Management of heritage collections in local museums and art galleries.

Accession record – A formal record of an object’s acceptance into the permanent collection of a museum or art gallery, along with the associated responsibilities for security and care. The process of accessioning involves assigning a unique number to the object, along with other details, to allow the museum or art gallery to connect the object to its documentation. An accession record will normally include the accession number, date and nature of acquisition, source, brief identification and description, condition, provenance, and value.

Acquisition – The process by which legal title to an object is transferred to the museum or art gallery. Acquisition may be by purchase, donation, gift, bequest, collection by staff, or other channels.

Archives – The records of individuals or organisations preserved because of their continuing value.

Cataloguing – The creation of a full, detailed record of information about an object that shows the object’s significance in the collection and is cross-referenced to other records and files.

Collection – A group of objects acquired, documented, stored, and conserved because of their historic, cultural, or educational significance.

Collection management – All activities related to the care of the collection, from the time an object is acquired until its disposal. It encompasses the body of museum practices and procedures relating to acquisition, documentation, care, preservation, security, loan, and disposal.

Condition report – A formal record of an object’s condition on a specific date. It is a vital component of object documentation, serving as a tool to evaluate the effect of use and wear over time.

Conservation – The technical examination, care, and treatment of objects or art works, including the study of the environment in which they are displayed or stored.

Conservator – A person competent to undertake the technical examination, preservation, conservation, and restoration of cultural property. A conservator ensures the long-term preservation of art and artefacts by preserving and repairing damage and deterioration. Care of art and artefacts includes environmental preservation, storage, display, handling, and transportation. Conservators play an important role in monitoring and advising on environmental controls, assessing the condition of objects for exhibition and for loan, and providing training in the handling of objects and other aspects of collection care.

Curators – Curators have a wide range of duties. They are responsible for directing the acquisition, storage, loan, and exhibition of collections within their specialist fields, such as natural history or archives. They are also responsible for authenticating, evaluating, and categorising the objects in a collection, as well as overseeing and conducting research and educational programmes, fund-raising, and promotion.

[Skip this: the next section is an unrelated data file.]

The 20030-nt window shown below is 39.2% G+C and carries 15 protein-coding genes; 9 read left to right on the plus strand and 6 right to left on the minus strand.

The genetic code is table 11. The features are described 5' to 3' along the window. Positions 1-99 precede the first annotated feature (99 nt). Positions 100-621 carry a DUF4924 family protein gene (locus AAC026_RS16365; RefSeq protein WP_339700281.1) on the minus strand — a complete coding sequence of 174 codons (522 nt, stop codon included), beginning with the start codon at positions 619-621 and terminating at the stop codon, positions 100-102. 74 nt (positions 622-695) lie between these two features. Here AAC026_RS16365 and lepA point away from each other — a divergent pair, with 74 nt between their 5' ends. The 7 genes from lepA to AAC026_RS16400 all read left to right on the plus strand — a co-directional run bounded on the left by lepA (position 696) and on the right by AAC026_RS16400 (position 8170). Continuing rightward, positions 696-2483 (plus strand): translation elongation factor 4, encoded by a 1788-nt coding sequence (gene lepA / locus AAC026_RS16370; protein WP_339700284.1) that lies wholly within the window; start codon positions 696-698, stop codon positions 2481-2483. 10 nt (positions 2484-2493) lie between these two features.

De-accessioning – The process used to remove an item permanently from the record of objects in a museum or art gallery collection, usually through return to the donor, sale, exchange, or gift to another museum.

Facilities report – A site report received from a prospective borrower before a loan is approved. It should include details of handling and security in transit, arrangements for environmental controls, and systems to ensure the security and proper care of the loaned objects at the exhibition site and in temporary storage.

Finding aids – Indexes, registers, guides, inventories, lists, and other media designed to lead archives staff and other users to information about objects in the collection.

Māori taonga – In this context, a possession treasured by Māori.

Preventive conservation – All actions designed to slow the deterioration of, or address risks of damage to, objects or art works. Preventive conservation seeks to stabilise the condition of the object through effective control of the environment, safe handling and display techniques, appropriate storage, pest control, security, and emergency planning.

Provenance – The origin, source, and full history of an object from the time of its discovery or creation to the present day, from which authenticity and ownership are determined.

Registration – The process of assigning a unique identity to an object in the permanent collection or in temporary custody, and documenting that object.

Registry – In a museum or art gallery the registration function is concerned with the logical organisation of documentation about the collection, and maintenance of access to that information. Registry staff are assigned specific responsibility for maintaining records about objects in the collection. The registry carries out a variety of administrative tasks such as accessioning new acquisitions, preparing loan documentation, and carrying out collection inventories.

Relative humidity – A measure of the proportion of humidity in the air. As this proportion changes with temperature, these 2 measurements are usually considered together.

Stewardship – The obligations and responsibilities associated with the management of all objects entrusted to the care of the museum.

Thermohygrograph – A scientific instrument that records temperature and relative humidity over a period of time, usually daily or weekly.

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